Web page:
Because I Was Flesh
Truth Is More Sacred
Edward Dahlberg is one of the shrewdest, most rugged and interesting “failures” in American letters. One might almost say that in publishing his new autobiography, Because I was Flesh, at a vigorous sixty-four, Dahlberg had exhausted the possibilities of failure in our time, the rhetorical possibilities anyway. Nothing much left for him now but success. Notwithstanding the evidence of his sensible, clean-cut features on book-jackets, or the striking portrait by James Kearns in Can These Bones Live, he never tires of spooking us with intimations of his lacerated Lazarus-face, his pariahhood, his Ishmaelic solitude in a machine-made wilderness. How awful to meet Mr. Dahlberg! The man who knew and appreciated Randolph Bourne, belonged tangentially to the Stieglitz circle, befriended Tate, Josephine Herbst, Herbert Read, and Charles Olson; was befriended by Lawrence and Ford and warmly received by Eliot despite a warning from F. S. Flint that “Tom does not like Jews,” is clearly the victim of some demon of good sense that not only kept him working through three eras of changing tastes but guided him to the best compromise with those tastes. He anticipated Saul Bellow of Augie March in his serio-comic pilferings from the classics, he was way ahead of Fiedler in the love-and-homosexuality gambit about American literature, and he easily wins a prize as the loudest James-and-Eliot hater of them all, “I blame Eliot for nothing except the books that he has written.” (Thanks a million—TSE.) And lastly, he has made as big a personal thing out of Wisdom as John Kennedy made of not wearing a hat. I say it with respect and admiration.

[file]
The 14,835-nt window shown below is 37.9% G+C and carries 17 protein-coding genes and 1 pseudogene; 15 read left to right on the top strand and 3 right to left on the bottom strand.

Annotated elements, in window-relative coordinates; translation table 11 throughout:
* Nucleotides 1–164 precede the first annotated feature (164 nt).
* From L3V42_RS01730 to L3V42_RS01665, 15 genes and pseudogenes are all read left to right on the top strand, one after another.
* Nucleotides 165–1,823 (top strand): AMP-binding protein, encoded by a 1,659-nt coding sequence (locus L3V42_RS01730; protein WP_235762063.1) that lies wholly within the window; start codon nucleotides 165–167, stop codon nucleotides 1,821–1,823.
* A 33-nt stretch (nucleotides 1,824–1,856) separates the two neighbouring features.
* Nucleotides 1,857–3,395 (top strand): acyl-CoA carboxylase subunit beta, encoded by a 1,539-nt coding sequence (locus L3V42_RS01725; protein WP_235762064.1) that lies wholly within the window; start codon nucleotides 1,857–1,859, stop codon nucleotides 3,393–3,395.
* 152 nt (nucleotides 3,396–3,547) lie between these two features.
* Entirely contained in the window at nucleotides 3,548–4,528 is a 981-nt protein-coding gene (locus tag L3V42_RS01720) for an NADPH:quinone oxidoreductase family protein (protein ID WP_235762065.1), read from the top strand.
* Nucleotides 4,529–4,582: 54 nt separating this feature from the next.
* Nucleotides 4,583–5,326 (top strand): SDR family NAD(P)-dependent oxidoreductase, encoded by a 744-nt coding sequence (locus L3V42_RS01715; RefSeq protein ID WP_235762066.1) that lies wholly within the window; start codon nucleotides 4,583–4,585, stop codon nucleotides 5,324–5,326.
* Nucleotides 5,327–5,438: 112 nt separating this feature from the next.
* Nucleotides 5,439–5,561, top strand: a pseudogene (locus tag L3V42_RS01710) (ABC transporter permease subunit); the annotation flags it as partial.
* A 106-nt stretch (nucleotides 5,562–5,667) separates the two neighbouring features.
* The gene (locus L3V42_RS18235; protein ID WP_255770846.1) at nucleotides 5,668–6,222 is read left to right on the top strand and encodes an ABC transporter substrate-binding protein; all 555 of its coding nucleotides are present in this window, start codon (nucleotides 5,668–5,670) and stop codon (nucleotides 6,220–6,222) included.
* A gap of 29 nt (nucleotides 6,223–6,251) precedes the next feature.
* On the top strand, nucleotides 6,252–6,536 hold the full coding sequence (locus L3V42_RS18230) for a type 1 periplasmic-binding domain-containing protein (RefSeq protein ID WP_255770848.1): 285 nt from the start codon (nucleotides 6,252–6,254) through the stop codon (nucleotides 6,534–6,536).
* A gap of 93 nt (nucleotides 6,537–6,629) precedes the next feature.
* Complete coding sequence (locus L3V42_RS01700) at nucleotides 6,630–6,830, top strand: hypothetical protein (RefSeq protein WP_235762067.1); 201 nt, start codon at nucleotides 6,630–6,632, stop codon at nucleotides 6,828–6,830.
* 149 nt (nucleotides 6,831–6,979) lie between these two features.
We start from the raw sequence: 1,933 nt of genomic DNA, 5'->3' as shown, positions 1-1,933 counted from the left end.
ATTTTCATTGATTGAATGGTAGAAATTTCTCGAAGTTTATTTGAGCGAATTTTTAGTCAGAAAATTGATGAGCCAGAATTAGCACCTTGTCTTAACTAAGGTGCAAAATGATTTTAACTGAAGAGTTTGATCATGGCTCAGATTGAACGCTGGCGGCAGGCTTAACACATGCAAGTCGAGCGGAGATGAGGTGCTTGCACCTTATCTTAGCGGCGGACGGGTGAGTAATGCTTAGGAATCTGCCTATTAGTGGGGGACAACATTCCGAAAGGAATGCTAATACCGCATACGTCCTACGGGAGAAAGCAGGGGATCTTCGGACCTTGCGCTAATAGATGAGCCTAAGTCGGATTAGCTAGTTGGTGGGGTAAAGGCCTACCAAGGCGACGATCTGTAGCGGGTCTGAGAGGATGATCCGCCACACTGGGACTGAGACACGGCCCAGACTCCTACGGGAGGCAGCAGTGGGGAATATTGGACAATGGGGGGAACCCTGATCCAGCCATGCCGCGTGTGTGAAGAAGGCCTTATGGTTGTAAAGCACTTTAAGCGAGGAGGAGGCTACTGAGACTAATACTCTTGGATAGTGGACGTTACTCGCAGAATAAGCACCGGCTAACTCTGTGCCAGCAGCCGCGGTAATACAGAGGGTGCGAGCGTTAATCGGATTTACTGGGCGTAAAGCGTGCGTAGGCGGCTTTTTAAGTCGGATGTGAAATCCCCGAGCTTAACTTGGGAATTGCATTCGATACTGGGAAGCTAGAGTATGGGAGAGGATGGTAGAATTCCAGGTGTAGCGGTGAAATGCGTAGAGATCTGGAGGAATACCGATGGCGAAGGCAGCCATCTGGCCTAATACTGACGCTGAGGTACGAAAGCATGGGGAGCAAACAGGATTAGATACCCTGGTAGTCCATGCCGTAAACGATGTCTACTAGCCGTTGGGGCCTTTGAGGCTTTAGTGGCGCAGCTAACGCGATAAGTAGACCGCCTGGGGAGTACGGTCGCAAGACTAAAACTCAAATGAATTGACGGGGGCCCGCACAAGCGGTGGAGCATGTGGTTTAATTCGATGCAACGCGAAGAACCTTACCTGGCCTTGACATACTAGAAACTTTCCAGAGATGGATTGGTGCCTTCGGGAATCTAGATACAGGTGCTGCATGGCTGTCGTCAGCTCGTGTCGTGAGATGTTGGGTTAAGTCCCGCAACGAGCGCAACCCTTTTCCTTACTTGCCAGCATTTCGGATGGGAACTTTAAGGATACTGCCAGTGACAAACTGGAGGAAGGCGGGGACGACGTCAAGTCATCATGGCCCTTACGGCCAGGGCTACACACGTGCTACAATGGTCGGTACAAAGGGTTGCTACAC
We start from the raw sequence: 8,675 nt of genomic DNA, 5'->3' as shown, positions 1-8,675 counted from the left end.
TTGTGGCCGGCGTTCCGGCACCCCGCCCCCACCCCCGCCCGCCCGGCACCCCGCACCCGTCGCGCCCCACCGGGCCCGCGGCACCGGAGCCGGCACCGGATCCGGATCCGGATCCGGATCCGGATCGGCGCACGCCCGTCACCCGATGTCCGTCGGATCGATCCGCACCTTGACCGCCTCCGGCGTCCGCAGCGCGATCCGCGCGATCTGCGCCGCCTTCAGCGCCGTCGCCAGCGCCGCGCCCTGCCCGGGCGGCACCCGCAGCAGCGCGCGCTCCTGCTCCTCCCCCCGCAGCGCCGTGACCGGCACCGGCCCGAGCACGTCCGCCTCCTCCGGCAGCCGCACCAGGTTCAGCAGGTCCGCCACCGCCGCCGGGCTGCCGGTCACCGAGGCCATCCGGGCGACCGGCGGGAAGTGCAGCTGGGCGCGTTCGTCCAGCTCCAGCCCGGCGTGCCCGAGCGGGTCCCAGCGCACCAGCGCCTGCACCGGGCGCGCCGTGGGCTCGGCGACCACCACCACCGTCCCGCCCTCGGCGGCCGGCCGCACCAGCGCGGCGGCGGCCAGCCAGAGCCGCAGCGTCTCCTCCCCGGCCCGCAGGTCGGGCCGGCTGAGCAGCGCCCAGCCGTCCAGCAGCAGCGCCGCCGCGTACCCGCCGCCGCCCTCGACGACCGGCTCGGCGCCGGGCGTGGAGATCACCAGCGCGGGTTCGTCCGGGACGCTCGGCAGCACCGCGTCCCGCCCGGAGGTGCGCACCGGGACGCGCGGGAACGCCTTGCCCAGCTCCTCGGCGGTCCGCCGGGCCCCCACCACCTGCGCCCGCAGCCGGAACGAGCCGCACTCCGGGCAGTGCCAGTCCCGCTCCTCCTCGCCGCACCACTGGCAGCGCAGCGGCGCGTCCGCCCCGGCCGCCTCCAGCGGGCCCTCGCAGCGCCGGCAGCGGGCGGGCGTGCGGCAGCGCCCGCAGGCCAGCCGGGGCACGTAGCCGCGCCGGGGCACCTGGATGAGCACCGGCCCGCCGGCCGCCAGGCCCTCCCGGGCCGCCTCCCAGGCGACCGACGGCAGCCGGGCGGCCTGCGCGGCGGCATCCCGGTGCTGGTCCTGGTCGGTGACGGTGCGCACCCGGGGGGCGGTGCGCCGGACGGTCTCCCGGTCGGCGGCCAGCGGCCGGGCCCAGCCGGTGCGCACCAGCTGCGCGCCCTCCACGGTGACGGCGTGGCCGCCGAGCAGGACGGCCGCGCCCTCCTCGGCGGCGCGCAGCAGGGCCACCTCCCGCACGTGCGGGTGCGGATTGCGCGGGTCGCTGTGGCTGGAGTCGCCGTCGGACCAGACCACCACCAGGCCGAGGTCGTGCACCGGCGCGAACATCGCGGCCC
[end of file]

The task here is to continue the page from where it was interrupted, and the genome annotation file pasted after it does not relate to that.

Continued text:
The deceit in Dahlberg’s compromises is more apparent than real. When it isn’t the protective canniness of the self-educated love child of a lady barber from Kansas City, Missouri, it is probably reaction against an ever-threatening success as some kind of intellectual Barnum. He might well have become a distinguished editor of encyclopedias, anthologies, or textbooks. He is, indeed, a literary reactionary with a large, inclusive range. His quotations are often his own, original and amusing, and even at its lowest ebb his magpie classicizing (one envisions the Dahlberg Notebooks in 48 folio volumes) has a nonsensical charm, as when he tells us that Max Stedna’s horse in Kansas City had “more patience than Seneca.” Is patience the virtue for which we esteem Seneca?
But he chose to be a writer, and the alert impresario in his nature knew well how to invest and re-invest the modest capital of absorbed egotism without which no “creative” writer could hope to function. Which is one reason why Because I Was Flesh will probably be judged his best book and why it beautifully illustrates the principle of feedback in its reworking of Bottom Dogs, his first success of 1930; an Arcadian romance full of “gents,” “rounders,” “fellows,” “drummers,” where people “dance with pep” making “keen dips,” where the tenderly regarded hero is called Lorry and his fellow inmates at the Jewish …
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